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Rich really is glorious
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A Spyker's race car, priced 5 million yuan ($690,000), is on show at the Shanghai International Expo Center in November. Gao Erqiang


On a recent Saturday night in Beijing, Italian entrepreneur Giorgio Dell'Artino played host to about 20 invited guests, who were either members of China's premium clubs or owners of Ferrari sports cars.


Dell'Artino brought with him his long trusted chef, an acclaimed specialist in Italian cuisine, and also a fine selection of Italian wine. With servings of the most refined food and wine, Dell'Artino attempted to give his Chinese guests a taste of what his company, Dream Italy, had to offer: a luxurious experience of Italy.


Founded in 1997, Dream Italy has been offering luxury travel services for the world's multi-millionaires.


Over the past 10 years, like most of its rivals, the Italian travel operator has focused on markets in the United States and Europe. However, in recent years, the emerging class of super rich in China, coupled with their increasing interest in leisure luxury, has made China an irresistible market for international luxury travel operators.


Deluxe yacht cruises, private jet tours, hot air balloons rides, lavish resort stays, Ferrari tour and visits to the Vatican Museum and Sistine Chapel are among the 41 tour packages the Italian travel operator has specifically designed for rich Chinese.


The price tag includes 2,900 euros ($4,247) for a one-day tour in a Ferrari sports car, or 55,000 euros ($80,548) for a nine-day tour including hot air ballooning.


The prices are sky high but there are customers willing to pay.


According to a Merrill Lynch-CapGemini report last year, China had 345,000 people with financial assets of at least $1 million in 2006, which was up 7.8 percent from 2005.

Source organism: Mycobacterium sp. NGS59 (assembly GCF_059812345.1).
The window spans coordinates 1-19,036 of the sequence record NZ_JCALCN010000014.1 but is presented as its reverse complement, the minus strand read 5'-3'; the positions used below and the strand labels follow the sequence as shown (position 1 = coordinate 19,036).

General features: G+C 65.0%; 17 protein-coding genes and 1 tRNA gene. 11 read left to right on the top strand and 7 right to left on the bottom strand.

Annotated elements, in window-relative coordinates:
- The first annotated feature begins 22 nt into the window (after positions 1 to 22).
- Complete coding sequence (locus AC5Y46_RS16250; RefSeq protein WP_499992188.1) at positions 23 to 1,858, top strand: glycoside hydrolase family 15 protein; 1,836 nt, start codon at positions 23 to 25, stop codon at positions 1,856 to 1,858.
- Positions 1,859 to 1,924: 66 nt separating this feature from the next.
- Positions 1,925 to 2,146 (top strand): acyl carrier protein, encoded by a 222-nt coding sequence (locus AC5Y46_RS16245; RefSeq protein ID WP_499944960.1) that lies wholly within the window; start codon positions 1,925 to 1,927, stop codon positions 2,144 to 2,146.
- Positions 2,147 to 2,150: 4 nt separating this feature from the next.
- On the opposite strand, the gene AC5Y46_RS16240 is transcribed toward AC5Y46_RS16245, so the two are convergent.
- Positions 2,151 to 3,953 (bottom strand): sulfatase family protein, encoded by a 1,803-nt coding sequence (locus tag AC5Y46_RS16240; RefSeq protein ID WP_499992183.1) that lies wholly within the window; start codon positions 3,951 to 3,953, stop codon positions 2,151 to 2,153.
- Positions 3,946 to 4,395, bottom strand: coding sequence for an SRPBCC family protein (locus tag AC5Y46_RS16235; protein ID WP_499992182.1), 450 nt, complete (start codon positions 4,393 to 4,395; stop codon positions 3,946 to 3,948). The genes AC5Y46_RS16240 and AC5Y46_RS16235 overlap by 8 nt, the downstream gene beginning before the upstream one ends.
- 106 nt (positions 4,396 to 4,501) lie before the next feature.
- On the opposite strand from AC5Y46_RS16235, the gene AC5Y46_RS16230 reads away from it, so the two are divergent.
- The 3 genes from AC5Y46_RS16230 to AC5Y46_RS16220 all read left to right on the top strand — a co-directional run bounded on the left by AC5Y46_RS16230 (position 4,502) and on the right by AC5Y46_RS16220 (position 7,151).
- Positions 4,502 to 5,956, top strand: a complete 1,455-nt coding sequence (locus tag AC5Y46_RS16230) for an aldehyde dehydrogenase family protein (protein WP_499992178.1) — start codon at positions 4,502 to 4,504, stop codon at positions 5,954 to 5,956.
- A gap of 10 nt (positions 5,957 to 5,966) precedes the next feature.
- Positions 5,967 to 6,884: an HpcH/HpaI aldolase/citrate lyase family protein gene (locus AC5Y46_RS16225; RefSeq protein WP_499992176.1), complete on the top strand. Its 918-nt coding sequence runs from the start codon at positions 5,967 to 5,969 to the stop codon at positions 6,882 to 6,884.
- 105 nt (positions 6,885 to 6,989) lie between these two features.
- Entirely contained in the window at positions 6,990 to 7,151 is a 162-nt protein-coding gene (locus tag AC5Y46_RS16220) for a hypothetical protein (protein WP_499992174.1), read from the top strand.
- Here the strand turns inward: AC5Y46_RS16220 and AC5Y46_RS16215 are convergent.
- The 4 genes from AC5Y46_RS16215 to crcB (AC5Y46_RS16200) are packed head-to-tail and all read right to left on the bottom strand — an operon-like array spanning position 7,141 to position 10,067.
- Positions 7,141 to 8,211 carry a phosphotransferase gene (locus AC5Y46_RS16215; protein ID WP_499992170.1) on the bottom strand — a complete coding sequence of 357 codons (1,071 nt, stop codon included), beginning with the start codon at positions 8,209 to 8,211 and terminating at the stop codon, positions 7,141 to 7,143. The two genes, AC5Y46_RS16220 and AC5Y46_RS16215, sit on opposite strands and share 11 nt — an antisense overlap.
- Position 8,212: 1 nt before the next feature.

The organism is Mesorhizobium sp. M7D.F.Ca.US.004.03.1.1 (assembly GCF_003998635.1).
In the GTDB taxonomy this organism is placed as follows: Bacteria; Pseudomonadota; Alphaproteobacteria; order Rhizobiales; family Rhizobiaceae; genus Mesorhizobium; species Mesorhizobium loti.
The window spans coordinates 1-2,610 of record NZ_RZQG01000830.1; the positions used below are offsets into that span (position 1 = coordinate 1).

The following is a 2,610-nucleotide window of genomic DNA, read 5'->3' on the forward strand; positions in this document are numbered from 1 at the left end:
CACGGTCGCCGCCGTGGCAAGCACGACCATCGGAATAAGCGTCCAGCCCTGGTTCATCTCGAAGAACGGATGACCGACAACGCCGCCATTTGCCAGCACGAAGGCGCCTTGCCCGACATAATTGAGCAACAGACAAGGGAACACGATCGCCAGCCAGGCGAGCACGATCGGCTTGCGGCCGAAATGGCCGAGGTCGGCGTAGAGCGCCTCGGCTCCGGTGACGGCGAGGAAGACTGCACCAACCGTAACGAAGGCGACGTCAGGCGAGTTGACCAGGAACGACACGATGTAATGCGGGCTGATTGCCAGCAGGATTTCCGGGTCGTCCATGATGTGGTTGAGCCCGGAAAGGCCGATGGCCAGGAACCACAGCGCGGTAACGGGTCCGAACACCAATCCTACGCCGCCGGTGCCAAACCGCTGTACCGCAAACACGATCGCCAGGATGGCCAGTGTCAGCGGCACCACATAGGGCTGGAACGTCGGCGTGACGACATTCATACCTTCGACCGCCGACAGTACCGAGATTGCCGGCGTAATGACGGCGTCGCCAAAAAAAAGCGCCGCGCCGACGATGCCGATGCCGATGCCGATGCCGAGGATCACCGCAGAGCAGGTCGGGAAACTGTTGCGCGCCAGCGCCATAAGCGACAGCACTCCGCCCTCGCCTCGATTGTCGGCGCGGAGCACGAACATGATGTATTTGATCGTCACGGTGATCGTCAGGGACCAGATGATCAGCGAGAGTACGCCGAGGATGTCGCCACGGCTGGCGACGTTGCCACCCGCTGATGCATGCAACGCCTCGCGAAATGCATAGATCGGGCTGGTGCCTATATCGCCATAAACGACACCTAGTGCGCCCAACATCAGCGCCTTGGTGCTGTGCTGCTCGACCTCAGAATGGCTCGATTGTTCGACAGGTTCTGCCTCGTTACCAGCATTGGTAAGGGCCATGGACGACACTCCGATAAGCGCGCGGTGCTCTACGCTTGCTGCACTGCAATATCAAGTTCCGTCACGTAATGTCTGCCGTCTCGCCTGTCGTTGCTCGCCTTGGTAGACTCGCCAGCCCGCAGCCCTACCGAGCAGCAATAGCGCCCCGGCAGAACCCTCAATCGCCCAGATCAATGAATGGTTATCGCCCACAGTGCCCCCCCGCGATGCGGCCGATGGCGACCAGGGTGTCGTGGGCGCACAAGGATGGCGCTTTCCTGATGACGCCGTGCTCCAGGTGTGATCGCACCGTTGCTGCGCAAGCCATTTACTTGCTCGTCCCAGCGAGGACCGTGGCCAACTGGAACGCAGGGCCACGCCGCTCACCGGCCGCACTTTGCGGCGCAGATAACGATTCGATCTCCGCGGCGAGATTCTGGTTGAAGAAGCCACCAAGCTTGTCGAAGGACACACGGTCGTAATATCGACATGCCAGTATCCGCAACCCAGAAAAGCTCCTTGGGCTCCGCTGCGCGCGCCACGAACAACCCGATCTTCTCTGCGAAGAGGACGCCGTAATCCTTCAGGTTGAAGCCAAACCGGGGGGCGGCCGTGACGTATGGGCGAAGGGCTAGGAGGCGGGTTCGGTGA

Among them are 4,935 so-called "super rich", each of whose total assets exceeded $30 million.


The number of billionaires in 2007 is 106, compared to 15 in 2006 and none in 2002, according to the Hurun Rich List compiled by British chartered accountant Rupert Hoogewerf, who used to work for Forbes and is known in China as Hu Run.


This means that China has a larger group of billionaires than any country in the world except the United States, which has over 410 billionaires, and nearly twice as many as the previous second placeholder, Germany, with about 55.


These multi-millionaires and billionaires were mostly produced over the past three decades, thanks to China's reform and opening-up, which created investment and business opportunities in a society that had long been under a planned economic system.


New-found wealth accentuated by the sudden release of a repressed consumption desire has resulted in a boom in the luxury industry over the past decade.


"For those who make their million, buying a luxury car and watch are the first symbols of success," Hoogewerf says.


Gradually, as they travel abroad on business, they learn more about luxury travel and the tastes of their overseas counterparts. Their desire to have or own is overshadowed by exploring new ways of life, Hoogewerf says.


More people are showing an interest in luxury items, such as helicopters, small aircrafts and yachts.